Campbell was born in Belfast, in 1879, into a Catholic and Irish nationalist family from County Down. He was educated at St Malachy’s College, Belfast. Working for his father, a builder, led him to having some kind of nervous collapse, followed by a slow recovery. He taught for a while, and, partly through a cousin who was a poet, became interested in the Irish language and folk music. He travelled to Dublin in 1902, meeting leading nationalist figures. By 1904, he had written the ballad My Lagan Love, the most successful of his early poems, and helped set up the Ulster Literary Theatre. He moved to London in 1906, where he continued to teach and was involved in Irish literary activities.
In 1910, Campbell married Nancy Maude, and they returned to Ireland, to live in Dublin, then Wicklow. They had five children. His play Judgement was performed in the Abbey Theatre in 1912. He began to act as publicist and recruiter for the Irish Volunteers; and he was engaged in rescue-work during the 1916 Easter Rising. In 1921, he became a Sinn Féin Councillor, and was opposed to the Anglo-Irish Treaty. The following year he was interned, by the newly established Irish Free State, for 18 months.
According to Irish Archives Resource, Campbell left behind several diaries. However, the only one to have been made public, as far as I know, is the one he wrote on scraps of paper secretly during his internment. This was edited by Eiléan Ní Chuileanain and published by Cork University Press in 2001 as As I was Among the Captives: Joseph Campbell’s Prison Diary 1922-1923.
Cork University Press says Campbell’s voluminous diaries provide much more than a chronicle of events and experiences: ‘Being the work of a skilled writer and acute observer, they offer revealing cameos of his republican colleagues, vivid notes of personal conversations, and imaginative reflections on the psychological effects of incarceration. Sympathetically edited by another distinguished poet and scholar, this selection from his diaries will fascinate all students of the Irish Civil War.’
6 June 1922
‘I am a prisoner in the Royal Hotel, Main St., Bray. Arrested by Free State Army on information of an ex-soldier in street. Rotten accommodation and no food so far. The O. C. is a grocer’s assistant in Clery’s shop in Main St. Treats me like a dog. No charge formulated yet. I am one of six other prisoners - one of them Frank Crowley of Shankhill. Up the Republic!’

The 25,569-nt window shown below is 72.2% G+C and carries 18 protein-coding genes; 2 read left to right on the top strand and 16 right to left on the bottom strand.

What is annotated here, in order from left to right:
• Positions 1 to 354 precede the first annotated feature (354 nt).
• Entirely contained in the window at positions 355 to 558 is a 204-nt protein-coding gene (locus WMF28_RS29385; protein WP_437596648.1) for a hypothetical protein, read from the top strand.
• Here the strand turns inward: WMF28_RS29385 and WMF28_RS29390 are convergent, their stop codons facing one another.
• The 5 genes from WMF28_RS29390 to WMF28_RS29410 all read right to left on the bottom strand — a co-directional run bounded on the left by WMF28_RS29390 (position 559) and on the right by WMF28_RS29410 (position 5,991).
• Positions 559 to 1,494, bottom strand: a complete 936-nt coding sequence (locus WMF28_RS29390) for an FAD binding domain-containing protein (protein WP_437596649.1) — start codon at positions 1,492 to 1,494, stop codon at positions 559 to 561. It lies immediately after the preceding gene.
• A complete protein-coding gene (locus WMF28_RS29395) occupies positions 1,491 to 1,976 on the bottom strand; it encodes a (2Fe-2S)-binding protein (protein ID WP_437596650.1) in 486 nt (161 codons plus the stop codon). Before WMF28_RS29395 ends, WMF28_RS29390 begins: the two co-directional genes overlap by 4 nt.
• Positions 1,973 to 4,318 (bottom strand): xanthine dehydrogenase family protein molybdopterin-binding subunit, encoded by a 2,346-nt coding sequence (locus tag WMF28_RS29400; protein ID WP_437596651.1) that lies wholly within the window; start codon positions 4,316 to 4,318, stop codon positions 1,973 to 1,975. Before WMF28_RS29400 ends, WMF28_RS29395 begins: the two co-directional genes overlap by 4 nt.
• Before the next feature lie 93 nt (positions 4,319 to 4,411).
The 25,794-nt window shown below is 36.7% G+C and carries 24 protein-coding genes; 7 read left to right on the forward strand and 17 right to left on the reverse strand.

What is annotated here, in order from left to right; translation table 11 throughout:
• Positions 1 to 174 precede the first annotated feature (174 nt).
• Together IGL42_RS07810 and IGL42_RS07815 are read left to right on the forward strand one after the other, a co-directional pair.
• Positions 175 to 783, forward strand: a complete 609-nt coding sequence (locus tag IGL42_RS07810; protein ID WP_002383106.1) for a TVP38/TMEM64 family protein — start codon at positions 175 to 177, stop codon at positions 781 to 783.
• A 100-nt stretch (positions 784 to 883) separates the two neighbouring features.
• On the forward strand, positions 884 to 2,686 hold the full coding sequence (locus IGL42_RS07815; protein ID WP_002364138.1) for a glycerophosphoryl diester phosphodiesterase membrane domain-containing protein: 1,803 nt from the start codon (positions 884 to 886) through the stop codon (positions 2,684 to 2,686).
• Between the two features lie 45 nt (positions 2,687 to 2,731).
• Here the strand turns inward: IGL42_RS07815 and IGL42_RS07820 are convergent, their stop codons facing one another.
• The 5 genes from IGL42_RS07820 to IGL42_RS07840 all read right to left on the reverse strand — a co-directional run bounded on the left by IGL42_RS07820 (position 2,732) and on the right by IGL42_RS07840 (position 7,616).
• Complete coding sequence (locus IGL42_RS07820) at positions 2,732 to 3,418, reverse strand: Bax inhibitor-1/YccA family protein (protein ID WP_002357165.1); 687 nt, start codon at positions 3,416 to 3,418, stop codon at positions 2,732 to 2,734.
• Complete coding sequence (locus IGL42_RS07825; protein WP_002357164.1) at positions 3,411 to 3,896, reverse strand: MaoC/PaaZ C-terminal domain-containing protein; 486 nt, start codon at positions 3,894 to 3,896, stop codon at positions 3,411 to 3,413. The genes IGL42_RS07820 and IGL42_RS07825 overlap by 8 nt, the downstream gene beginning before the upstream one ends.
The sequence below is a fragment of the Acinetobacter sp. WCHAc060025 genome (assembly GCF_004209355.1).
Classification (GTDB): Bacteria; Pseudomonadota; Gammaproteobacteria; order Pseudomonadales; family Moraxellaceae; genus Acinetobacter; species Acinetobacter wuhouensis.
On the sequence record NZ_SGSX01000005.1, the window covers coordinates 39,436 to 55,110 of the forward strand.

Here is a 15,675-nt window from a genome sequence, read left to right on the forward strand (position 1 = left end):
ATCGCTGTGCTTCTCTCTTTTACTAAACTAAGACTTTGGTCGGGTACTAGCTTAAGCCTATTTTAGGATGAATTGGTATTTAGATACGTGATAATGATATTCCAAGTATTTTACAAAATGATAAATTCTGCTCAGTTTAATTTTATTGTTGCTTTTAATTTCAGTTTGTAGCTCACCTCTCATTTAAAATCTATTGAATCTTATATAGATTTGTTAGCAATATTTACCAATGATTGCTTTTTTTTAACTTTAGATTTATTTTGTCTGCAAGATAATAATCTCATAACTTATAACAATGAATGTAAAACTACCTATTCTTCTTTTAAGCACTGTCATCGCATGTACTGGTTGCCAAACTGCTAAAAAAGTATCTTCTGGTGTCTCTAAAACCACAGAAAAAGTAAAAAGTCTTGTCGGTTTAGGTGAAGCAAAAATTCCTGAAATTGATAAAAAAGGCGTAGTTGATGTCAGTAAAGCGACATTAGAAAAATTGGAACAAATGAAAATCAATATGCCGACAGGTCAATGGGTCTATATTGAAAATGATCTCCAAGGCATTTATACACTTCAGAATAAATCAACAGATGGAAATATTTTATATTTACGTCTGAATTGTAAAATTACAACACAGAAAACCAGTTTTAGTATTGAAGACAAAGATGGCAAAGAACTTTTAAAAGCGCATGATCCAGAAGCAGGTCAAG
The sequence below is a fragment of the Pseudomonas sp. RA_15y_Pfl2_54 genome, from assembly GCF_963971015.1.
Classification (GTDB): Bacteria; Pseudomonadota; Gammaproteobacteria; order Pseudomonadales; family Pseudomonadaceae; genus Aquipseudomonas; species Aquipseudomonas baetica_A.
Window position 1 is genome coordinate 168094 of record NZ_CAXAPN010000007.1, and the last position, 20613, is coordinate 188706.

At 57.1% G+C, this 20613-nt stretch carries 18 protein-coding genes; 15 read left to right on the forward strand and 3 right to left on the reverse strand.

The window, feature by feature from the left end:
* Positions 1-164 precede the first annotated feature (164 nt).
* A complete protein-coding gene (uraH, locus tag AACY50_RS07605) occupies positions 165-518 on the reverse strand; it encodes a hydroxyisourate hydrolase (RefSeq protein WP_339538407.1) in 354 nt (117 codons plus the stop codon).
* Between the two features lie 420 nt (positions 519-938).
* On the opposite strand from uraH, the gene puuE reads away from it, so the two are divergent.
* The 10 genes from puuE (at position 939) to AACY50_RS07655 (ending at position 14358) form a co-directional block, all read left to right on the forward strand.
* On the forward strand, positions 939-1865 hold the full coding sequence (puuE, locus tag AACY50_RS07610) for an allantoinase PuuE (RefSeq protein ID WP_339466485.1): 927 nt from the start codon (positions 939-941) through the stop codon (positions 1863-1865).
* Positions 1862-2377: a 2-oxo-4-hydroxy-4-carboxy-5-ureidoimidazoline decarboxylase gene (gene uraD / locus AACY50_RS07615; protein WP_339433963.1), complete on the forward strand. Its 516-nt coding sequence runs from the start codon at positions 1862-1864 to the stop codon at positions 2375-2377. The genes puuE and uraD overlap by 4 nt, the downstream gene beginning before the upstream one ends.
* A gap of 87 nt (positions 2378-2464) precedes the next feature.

7 December 1922
‘The architects of the ‘Free’ State - Collins & Griffith - by a miraculous interposition of providence have gone. So surely as I write this will the Free State go itself. Dishonour is a bad foundation to build on.
If I ever felt unconvinced the Mountjoy was Hell, I am convinced today. Such a pandemonium of metallic sound in the Circle! Old pipes, bars, scrap of all kinds from one of the Wings is being removed. Oh! God keep me sane in mind through it all - the Powers of Darkness gird me round about.
As I was washing mugs at A2 Lavatory before going to bed (10 p.m.) was told that Sean Hales & Padraic O Maille had been fired at as they were getting on a hack car outside Exchange Hotel. First killed, second wounded.
“How do you mean?” “H-how? Not so much of my dear F-frank. H-h-hump off out of my cell!” Blue-black shiny hair. Pugnacious face. Queer dry ironic humour. Chess. Cards. Savonarola.’
8 December 1922
‘As I came in darkness had fallen. Guards jangling their keys in the gloom. No lights (or few - 3 or 4 - in compound.) Prisoners moving about like figures in a Cyclops’ forge (Vulcan’s stithy) - with flaring pieces of paper to light the gas in their cells. (Or like workers in a bottle factory.) The sight gave me a curious aesthetic ‘lift’ - suggested Wagner’s music, somehow. Confused babel of voices - prisoners at doors waiting for tea - tin mugs being rattled together. Clarke’s voice bawling (as if being strangled!) in A1. Oh, God save Ireland from further horrors! We have supped full enough.’
9 December 1922
‘Ireland is a hot desert of sand into which blood is poured. Seven centuries of pouring. It still thirsts for more - & the more disappears. When will it have drunk its fill of blood? When will the bloody manuring bear fruit?’
19 October 1923
‘Night of high wind - but slept well. Did not eat breakfast of Hovis bread and cheese I had set on plate under my bed over night. Meant to breakfast at 5 a.m. - HUNGER-STRIKE begins at 6 a.m. for unconditional release. P. A.’s knocking and running stones along corrugations (they know, as notice of strike was sent to Governor by our O/C before lock-up the previous evening).’